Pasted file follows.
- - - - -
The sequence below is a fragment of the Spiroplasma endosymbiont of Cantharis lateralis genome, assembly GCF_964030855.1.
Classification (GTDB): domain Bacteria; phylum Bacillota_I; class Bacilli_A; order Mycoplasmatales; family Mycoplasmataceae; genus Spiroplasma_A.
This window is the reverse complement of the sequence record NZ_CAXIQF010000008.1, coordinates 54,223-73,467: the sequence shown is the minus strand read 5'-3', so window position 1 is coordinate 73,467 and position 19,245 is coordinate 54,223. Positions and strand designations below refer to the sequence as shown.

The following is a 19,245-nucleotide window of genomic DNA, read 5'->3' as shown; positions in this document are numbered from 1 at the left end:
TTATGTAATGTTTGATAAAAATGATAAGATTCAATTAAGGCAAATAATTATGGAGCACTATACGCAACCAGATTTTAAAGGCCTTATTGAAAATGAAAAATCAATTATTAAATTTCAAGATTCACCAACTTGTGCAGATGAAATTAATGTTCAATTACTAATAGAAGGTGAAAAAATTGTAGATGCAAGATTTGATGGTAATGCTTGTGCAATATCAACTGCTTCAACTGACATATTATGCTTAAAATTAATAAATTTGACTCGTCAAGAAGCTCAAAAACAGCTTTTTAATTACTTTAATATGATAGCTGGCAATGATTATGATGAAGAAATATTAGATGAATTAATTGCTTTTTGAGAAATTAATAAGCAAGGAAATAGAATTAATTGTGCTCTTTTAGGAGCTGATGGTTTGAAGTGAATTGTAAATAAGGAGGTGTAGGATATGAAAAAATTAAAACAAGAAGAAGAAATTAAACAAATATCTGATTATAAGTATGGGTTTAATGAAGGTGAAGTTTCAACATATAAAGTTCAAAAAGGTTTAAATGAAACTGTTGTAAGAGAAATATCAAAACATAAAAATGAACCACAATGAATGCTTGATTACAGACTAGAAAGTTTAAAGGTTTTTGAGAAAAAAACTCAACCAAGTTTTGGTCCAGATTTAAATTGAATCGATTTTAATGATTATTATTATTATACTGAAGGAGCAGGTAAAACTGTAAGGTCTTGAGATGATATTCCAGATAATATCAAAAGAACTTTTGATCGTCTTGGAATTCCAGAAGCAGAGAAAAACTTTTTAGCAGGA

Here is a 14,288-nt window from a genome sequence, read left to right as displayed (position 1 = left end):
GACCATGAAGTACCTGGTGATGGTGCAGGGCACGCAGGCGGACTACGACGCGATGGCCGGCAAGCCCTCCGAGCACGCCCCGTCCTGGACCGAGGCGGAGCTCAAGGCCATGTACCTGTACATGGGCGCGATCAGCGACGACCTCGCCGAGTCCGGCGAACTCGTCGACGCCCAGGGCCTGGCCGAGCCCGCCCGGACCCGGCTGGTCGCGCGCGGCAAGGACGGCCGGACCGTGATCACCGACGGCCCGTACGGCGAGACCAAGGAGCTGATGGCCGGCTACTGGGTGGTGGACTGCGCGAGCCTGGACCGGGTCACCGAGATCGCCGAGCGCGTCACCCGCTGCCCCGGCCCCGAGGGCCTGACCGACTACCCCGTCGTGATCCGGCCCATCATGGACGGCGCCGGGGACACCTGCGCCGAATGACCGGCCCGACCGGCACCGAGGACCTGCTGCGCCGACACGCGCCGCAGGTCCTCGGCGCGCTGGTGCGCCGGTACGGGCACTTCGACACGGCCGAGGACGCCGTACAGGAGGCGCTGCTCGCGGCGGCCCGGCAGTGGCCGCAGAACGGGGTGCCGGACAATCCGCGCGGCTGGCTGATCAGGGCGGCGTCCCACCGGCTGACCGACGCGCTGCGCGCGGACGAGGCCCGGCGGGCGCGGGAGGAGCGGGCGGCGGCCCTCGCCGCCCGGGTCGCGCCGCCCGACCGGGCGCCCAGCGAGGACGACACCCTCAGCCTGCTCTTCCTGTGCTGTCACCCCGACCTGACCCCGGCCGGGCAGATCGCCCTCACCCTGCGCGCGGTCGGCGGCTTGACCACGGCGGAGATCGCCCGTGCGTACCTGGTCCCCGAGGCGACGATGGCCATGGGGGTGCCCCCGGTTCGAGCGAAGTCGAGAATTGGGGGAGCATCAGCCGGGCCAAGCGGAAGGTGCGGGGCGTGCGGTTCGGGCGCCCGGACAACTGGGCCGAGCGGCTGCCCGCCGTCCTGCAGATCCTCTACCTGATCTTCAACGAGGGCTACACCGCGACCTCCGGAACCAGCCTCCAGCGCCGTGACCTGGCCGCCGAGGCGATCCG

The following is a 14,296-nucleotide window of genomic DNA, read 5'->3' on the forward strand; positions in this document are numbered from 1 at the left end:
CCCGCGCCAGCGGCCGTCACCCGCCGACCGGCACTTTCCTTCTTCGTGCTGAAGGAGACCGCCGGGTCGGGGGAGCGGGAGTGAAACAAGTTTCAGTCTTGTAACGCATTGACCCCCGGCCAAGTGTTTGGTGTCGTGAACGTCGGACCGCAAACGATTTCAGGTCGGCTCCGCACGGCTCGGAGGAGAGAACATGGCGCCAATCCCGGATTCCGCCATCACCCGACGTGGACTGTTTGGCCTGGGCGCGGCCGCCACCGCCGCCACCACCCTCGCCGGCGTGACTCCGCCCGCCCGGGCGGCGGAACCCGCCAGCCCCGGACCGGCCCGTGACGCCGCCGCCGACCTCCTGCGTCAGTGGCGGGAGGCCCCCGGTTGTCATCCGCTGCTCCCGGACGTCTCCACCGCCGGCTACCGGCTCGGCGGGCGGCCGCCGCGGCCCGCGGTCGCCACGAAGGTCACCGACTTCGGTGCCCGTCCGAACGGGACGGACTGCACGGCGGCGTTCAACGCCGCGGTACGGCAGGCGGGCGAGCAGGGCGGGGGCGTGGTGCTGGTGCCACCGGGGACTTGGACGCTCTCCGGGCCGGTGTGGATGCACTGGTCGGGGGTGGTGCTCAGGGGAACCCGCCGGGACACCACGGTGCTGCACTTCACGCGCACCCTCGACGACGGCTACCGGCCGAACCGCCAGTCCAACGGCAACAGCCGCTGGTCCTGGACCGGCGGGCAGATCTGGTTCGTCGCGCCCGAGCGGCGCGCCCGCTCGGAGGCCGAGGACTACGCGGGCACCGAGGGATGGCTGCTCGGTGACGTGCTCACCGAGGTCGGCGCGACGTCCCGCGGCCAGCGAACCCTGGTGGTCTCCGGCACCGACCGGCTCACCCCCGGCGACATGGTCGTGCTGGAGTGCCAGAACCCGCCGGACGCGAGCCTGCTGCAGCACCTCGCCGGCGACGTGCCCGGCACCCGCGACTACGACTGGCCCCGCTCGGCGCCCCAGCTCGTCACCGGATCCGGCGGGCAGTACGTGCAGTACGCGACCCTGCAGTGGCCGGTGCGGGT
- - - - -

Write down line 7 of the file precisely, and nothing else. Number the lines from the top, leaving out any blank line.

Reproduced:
GACCATGAAGTACCTGGTGATGGTGCAGGGCACGCAGGCGGACTACGACGCGATGGCCGGCAAGCCCTCCGAGCACGCCCCGTCCTGGACCGAGGCGGAGCTCAAGGCCATGTACCTGTACATGGGCGCGATCAGCGACGACCTCGCCGAGTCCGGCGAACTCGTCGACGCCCAGGGCCTGGCCGAGCCCGCCCGGACCCGGCTGGTCGCGCGCGGCAAGGACGGCCGGACCGTGATCACCGACGGCCCGTACGGCGAGACCAAGGAGCTGATGGCCGGCTACTGGGTGGTGGACTGCGCGAGCCTGGACCGGGTCACCGAGATCGCCGAGCGCGTCACCCGCTGCCCCGGCCCCGAGGGCCTGACCGACTACCCCGTCGTGATCCGGCCCATCATGGACGGCGCCGGGGACACCTGCGCCGAATGACCGGCCCGACCGGCACCGAGGACCTGCTGCGCCGACACGCGCCGCAGGTCCTCGGCGCGCTGGTGCGCCGGTACGGGCACTTCGACACGGCCGAGGACGCCGTACAGGAGGCGCTGCTCGCGGCGGCCCGGCAGTGGCCGCAGAACGGGGTGCCGGACAATCCGCGCGGCTGGCTGATCAGGGCGGCGTCCCACCGGCTGACCGACGCGCTGCGCGCGGACGAGGCCCGGCGGGCGCGGGAGGAGCGGGCGGCGGCCCTCGCCGCCCGGGTCGCGCCGCCCGACCGGGCGCCCAGCGAGGACGACACCCTCAGCCTGCTCTTCCTGTGCTGTCACCCCGACCTGACCCCGGCCGGGCAGATCGCCCTCACCCTGCGCGCGGTCGGCGGCTTGACCACGGCGGAGATCGCCCGTGCGTACCTGGTCCCCGAGGCGACGATGGCCATGGGGGTGCCCCCGGTTCGAGCGAAGTCGAGAATTGGGGGAGCATCAGCCGGGCCAAGCGGAAGGTGCGGGGCGTGCGGTTCGGGCGCCCGGACAACTGGGCCGAGCGGCTGCCCGCCGTCCTGCAGATCCTCTACCTGATCTTCAACGAGGGCTACACCGCGACCTCCGGAACCAGCCTCCAGCGCCGTGACCTGGCCGCCGAGGCGATCCG